When you talk a lot about yourself, it often comes across as over-the-top, immodest, highly competitive, or even thoughtless. While you may believe that you are just being proud, or even that you are using self-disclosure simply to make conversation, you have to be mindful of how others might perceive it. When you talk about yourself in an extremely positive way, you can be labeled a bragger, and if you do the opposite and portray yourself negatively, you might come across as lacking confidence or just being a downer.
Here are some common mistakes:
You’re not aware of whose story is being told—is it yours or someone else’s?
You’re not looking for what you can learn, but rather what you can express and add.
You’re not asking questions, and you’re not trying to help the other person express themselves.
You keep starting sentences or questions with me, I, and my.
The second approach comes from the fact that, generally, people want to be entertained. Hence, when you do talk about yourself you’ll be more socially successful if you can tell interesting stories instead of constantly blurting out “I think…” and “I feel…” without any thought toward how the comment will be received. If people aren’t speaking, they want to hear something they are interested in.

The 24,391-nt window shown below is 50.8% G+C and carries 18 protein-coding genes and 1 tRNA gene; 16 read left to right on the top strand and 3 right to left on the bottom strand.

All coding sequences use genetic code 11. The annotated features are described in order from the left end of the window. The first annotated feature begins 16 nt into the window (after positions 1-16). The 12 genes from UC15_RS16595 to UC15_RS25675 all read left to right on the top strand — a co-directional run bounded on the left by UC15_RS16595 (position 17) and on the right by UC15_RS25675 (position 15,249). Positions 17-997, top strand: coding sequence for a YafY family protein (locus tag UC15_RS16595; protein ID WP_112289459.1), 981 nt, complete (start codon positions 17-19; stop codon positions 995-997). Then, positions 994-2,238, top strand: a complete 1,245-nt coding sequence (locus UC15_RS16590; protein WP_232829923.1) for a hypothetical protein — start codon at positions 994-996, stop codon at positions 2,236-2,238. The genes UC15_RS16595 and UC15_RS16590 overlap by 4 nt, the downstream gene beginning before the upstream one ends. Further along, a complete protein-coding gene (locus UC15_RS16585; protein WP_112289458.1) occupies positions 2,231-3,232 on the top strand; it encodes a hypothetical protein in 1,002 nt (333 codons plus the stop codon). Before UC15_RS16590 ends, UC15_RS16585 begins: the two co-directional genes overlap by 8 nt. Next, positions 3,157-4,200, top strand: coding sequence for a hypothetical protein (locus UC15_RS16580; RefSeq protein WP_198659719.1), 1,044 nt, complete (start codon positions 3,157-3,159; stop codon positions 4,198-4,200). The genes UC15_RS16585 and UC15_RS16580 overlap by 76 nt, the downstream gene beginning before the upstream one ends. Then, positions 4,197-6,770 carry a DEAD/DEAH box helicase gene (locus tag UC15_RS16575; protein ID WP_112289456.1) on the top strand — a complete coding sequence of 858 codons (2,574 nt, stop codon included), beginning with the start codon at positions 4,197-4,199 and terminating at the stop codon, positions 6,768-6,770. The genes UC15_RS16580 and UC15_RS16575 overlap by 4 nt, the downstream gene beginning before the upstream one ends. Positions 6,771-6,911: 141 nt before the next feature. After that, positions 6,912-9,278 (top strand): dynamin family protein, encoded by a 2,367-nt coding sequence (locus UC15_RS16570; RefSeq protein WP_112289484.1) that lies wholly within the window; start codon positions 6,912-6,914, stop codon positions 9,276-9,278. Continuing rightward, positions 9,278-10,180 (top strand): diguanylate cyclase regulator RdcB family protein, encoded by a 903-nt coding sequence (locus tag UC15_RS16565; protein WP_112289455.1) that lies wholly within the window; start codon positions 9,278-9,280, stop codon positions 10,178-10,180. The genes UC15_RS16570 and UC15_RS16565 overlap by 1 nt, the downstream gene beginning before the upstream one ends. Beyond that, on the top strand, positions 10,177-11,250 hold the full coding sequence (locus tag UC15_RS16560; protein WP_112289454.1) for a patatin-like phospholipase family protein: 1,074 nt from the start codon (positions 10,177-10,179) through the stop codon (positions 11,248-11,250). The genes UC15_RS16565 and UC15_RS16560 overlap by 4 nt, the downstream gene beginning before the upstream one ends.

Use people’s inherent desire to talk about themselves as a mechanism for achieving social success by consciously allowing everyone else to talk more. Be curious about others, ask them questions that give them the opportunity to brag, and generally let the conversation focus on them. Concentrate on their strengths and allow them to paint themselves in a positive light, being aware of false modesty and reinforcing praise in those moments. Be a good listener, show genuine curiosity and interest in the conversation, and encourage them to continue talking about themselves.
When’s the last time you asked someone five questions in a row without interrupting or interjecting with your own anecdote? What about ten questions? This is the exact type of interaction that feels good to people, yet we routinely deny them of it because we can’t resist our own temptation. It’s easy to do this in a way that doesn’t devolve into an interview—just stay on the same topic and keep digging deeper.
At the bottom of all of this is the essential skill of being an attentive and active listener. We all have the potential within us to become better listeners—it just takes focus and awareness.